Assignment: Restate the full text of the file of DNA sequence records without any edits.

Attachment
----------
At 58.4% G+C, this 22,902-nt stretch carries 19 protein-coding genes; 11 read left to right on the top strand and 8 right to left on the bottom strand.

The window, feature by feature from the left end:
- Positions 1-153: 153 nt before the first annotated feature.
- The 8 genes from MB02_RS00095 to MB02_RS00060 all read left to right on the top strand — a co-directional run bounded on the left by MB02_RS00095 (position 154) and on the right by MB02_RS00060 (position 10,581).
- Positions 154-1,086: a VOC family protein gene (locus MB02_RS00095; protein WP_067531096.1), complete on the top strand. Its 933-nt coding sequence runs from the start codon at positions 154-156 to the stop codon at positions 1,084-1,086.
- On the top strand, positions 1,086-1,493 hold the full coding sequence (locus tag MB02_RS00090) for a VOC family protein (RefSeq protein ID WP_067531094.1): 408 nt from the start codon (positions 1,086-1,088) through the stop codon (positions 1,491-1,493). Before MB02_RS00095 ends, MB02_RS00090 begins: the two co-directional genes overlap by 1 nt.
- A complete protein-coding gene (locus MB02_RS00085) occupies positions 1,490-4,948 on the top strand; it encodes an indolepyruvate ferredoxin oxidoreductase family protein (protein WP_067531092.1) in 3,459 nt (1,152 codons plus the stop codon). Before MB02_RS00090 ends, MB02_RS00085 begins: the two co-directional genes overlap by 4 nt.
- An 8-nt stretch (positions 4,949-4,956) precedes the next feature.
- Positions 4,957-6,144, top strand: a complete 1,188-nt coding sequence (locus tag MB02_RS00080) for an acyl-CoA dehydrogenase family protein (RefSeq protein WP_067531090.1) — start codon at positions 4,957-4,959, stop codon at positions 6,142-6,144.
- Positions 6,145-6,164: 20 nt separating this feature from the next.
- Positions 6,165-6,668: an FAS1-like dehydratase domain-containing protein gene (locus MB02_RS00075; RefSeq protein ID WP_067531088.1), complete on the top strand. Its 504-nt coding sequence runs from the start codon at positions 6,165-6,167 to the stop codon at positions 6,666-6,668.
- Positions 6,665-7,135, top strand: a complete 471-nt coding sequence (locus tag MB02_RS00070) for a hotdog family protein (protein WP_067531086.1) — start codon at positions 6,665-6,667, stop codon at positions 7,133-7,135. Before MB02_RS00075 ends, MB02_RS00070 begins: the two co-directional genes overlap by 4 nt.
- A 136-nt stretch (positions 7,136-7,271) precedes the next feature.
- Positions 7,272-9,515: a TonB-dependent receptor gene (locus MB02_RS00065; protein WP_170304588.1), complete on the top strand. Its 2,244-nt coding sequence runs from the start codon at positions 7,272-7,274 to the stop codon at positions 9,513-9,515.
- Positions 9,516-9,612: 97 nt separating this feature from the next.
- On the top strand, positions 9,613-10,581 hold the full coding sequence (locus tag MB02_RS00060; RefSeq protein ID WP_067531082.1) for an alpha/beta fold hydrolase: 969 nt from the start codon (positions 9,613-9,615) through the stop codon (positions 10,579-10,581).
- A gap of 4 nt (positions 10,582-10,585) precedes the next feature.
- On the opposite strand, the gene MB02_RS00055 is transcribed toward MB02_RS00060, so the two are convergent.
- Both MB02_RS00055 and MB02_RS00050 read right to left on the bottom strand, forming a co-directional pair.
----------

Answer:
At 58.4% G+C, this 22,902-nt stretch carries 19 protein-coding genes; 11 read left to right on the top strand and 8 right to left on the bottom strand.

The window, feature by feature from the left end:
- Positions 1-153: 153 nt before the first annotated feature.
- The 8 genes from MB02_RS00095 to MB02_RS00060 all read left to right on the top strand — a co-directional run bounded on the left by MB02_RS00095 (position 154) and on the right by MB02_RS00060 (position 10,581).
- Positions 154-1,086: a VOC family protein gene (locus MB02_RS00095; protein WP_067531096.1), complete on the top strand. Its 933-nt coding sequence runs from the start codon at positions 154-156 to the stop codon at positions 1,084-1,086.
- On the top strand, positions 1,086-1,493 hold the full coding sequence (locus tag MB02_RS00090) for a VOC family protein (RefSeq protein ID WP_067531094.1): 408 nt from the start codon (positions 1,086-1,088) through the stop codon (positions 1,491-1,493). Before MB02_RS00095 ends, MB02_RS00090 begins: the two co-directional genes overlap by 1 nt.
- A complete protein-coding gene (locus MB02_RS00085) occupies positions 1,490-4,948 on the top strand; it encodes an indolepyruvate ferredoxin oxidoreductase family protein (protein WP_067531092.1) in 3,459 nt (1,152 codons plus the stop codon). Before MB02_RS00090 ends, MB02_RS00085 begins: the two co-directional genes overlap by 4 nt.
- An 8-nt stretch (positions 4,949-4,956) precedes the next feature.
- Positions 4,957-6,144, top strand: a complete 1,188-nt coding sequence (locus tag MB02_RS00080) for an acyl-CoA dehydrogenase family protein (RefSeq protein WP_067531090.1) — start codon at positions 4,957-4,959, stop codon at positions 6,142-6,144.
- Positions 6,145-6,164: 20 nt separating this feature from the next.
- Positions 6,165-6,668: an FAS1-like dehydratase domain-containing protein gene (locus MB02_RS00075; RefSeq protein ID WP_067531088.1), complete on the top strand. Its 504-nt coding sequence runs from the start codon at positions 6,165-6,167 to the stop codon at positions 6,666-6,668.
- Positions 6,665-7,135, top strand: a complete 471-nt coding sequence (locus tag MB02_RS00070) for a hotdog family protein (protein WP_067531086.1) — start codon at positions 6,665-6,667, stop codon at positions 7,133-7,135. Before MB02_RS00075 ends, MB02_RS00070 begins: the two co-directional genes overlap by 4 nt.
- A 136-nt stretch (positions 7,136-7,271) precedes the next feature.
- Positions 7,272-9,515: a TonB-dependent receptor gene (locus MB02_RS00065; protein WP_170304588.1), complete on the top strand. Its 2,244-nt coding sequence runs from the start codon at positions 7,272-7,274 to the stop codon at positions 9,513-9,515.
- Positions 9,516-9,612: 97 nt separating this feature from the next.
- On the top strand, positions 9,613-10,581 hold the full coding sequence (locus tag MB02_RS00060; RefSeq protein ID WP_067531082.1) for an alpha/beta fold hydrolase: 969 nt from the start codon (positions 9,613-9,615) through the stop codon (positions 10,579-10,581).
- A gap of 4 nt (positions 10,582-10,585) precedes the next feature.
- On the opposite strand, the gene MB02_RS00055 is transcribed toward MB02_RS00060, so the two are convergent.
- Both MB02_RS00055 and MB02_RS00050 read right to left on the bottom strand, forming a co-directional pair.